Astroplotting


A portion of the Astroplotting ridiculousness. My copper-clad desk totally helps things go smoother. Somehow?

A portion of the Astroplotting ridiculousness. My copper-clad desk totally helps things go smoother. Somehow?

With Pitch Slam behind me and CP duties complete, it’s almost time to draft my next novel:
If Found, Return to Astropop.

Let me give you the [rough] pitch before I prattle on about the plotting for this many-tentacled monster.

 

SHORT PITCH

Unaware of one another’s gender or appearance, two teens find themselves mutually smitten by reading each other’s journals.

 

FULL (Rough) PITCH

When sixteen-year-old Astropop finds his/her previously lost journal, Astro discovers the mystery person who returned it (known only as Pippopotamus)  read his/her innermost thoughts and traced Astro’s movements like a teenage P.I. This stranger believes s/he is smitten with Astropop—sight unseen. Astro knows this, because teenage Pip wrote a journal in response.

As Astro re-reads his/her own forgotten words, and those of Pip, Astro is amazed at how simple letters on paper can bond complete strangers. In fact, Astro is completely smitten with Pip, too. Using unintentional clues in Pip’s journal, Astro engages in a little P.I. work of his/her own to search for the anonymous Pippopotamus.

With the confessions and intimate stories in the pair of books tangling with Astro’s real life in uncanny ways, Astro reaches the end of both journals. On the last precious page, Pip left one final clue. Perhaps accidental, perhaps intentional. Astropop can finally meet this intriguing stranger face-to-face, but fears, if s/he does, their inexplicable connection will be broken.

 

If Found, Return to Astropop has been percolating for a while. I’m in the final stages of [ridiculous!] outlining. Not because the process is ridiculous. I love it; it’s essential for me. But because this story requires…more than any story I’ve attempted before it.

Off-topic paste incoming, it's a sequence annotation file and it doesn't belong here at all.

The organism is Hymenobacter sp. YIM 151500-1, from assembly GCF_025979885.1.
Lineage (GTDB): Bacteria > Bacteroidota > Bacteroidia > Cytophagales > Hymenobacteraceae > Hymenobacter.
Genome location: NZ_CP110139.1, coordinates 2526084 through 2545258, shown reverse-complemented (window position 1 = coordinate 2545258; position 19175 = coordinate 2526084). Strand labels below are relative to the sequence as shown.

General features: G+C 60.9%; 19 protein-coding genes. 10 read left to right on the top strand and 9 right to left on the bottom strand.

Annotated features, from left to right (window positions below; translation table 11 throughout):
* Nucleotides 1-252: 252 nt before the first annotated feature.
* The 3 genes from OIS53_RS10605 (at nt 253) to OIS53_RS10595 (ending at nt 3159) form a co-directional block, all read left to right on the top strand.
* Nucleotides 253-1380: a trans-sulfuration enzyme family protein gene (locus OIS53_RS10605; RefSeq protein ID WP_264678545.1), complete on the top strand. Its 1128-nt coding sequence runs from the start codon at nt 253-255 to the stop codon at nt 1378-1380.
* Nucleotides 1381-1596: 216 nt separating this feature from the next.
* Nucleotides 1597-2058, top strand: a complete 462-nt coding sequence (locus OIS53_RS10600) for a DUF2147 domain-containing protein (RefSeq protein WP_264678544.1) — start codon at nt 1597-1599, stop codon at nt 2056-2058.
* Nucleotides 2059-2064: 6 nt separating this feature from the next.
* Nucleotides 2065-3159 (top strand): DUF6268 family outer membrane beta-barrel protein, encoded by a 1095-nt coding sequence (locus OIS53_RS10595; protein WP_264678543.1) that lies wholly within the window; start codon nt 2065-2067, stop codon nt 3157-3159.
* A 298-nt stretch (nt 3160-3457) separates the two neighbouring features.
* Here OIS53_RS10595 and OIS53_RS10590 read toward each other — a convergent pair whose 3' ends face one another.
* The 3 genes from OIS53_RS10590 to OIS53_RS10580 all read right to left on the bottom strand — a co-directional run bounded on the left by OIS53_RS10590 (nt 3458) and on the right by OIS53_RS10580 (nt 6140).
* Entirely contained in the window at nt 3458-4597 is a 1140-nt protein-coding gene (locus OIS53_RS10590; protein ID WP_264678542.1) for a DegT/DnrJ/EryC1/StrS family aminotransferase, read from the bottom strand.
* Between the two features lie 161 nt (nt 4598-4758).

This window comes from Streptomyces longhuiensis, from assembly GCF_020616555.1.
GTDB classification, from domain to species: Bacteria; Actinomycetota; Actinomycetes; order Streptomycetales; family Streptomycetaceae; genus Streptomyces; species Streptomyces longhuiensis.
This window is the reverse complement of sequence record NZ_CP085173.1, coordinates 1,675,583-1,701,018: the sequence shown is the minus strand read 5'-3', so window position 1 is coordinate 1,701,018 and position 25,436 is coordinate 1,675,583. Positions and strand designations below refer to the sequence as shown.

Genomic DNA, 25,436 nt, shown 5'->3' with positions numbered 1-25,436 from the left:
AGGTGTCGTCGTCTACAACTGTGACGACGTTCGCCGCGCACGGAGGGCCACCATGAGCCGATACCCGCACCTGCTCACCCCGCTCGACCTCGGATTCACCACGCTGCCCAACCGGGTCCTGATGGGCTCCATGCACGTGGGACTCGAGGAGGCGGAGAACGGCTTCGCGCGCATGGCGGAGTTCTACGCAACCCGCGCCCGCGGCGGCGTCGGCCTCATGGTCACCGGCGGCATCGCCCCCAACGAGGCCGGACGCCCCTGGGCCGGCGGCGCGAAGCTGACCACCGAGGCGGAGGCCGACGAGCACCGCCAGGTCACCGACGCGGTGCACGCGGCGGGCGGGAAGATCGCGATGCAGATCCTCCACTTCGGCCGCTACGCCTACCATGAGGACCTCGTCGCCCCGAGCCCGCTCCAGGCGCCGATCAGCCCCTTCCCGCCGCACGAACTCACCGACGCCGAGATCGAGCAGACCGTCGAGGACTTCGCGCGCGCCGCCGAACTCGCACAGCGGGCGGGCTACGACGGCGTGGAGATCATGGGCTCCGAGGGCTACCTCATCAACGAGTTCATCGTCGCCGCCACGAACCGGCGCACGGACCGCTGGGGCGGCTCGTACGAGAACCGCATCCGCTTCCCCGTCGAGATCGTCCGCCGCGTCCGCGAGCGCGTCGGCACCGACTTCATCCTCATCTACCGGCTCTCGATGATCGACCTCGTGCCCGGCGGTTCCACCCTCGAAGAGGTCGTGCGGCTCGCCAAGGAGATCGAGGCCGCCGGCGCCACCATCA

With 3 separate timelines overlapping: the present, Astro’s journal written 6 months earlier, and Pip’s response journal written 3 months earlier, it’s a beast to manage. Along with those interwoven timelines, I’m also juggling a calendar (noting meteor showers & moon phases important to Astro), a grid of the 3 interwoven arcs, and a complete outline packet for each of the 2 MCs. Plus a OneNote file with random scenes, dialogue lines, imagery. Oh, and extensive research on both arborsculpture and architecture (specifically Art Nouveau).

Confused? Yeah. I would be, too.

Thankfully all these tools help give order to the chaos I’m attempting to wrangle.

This story is rich, layered, insanely interwoven. The timelines wrap back on themselves (in a sense). Events in the present mirror the completely different stories in the 2 sets of journal entries. Yet, the happenings have a completely separate arc all their own. But align. But stand alone. (SEE WHAT I MEAN!?)

To add to the challenge (because this is apparently not enough…) I’m keeping Pip’s gender ambiguous. For reasons.

And, for just a little more personal push, this will be my first Contemporary YA. At least, it’s 97% Contemporary, with about 3% Magical Realism thrown in? I mean, I’m guessing here. It may be considered MR all around. I just don’t know which bucket it fits in. The setting is our world, 100%. Everything works as we know it. But the way the three layers align in uncanny ways, there is a hint that something more than mere chance is at work.

So is that actually 100% Magical Realism?

Hell if I know. But it’s a story I must absolutely tell.

Even if my brain Astropops in the process.

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8 thoughts on “Astroplotting

  1. The pitch sounds very intriguing. I like the idea of keeping one of the main characters’ gender ambiguous, especially in a love story because the idea has the capability to smash stereotypes and appeal to readers on a very intimate level depending on their own experiences and not their genders. Though multiple timelines sure are tricky! I hate to resort to this tired old saying, but GOOD LUCK! Writing this story sounds like an adventure.

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    • I originally wanted to keep BOTH MC’s genders unstated. It’s in Astro’s POV, 1st person, so I *could* possibly pull it off without using the gender pronouns he/she. Just not sure if I can swing it without making it feel forced. I’m going to be brave and try at least 3 chapters with the ambiguity and see how it goes.

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      • I don’t know how long the story could last without the use of gender pronouns for both main characters. It’ll take a lot of creativity, patience, and bravery. But I bet you’re up for the challenge!

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  2. This sounds so amazing! Don’t shoot me, but it’s like a teen You’ve Got Mail redux. (I was thinking that I’d like to read something like that, minus the cheese, and it sounds like you’re writing it!)

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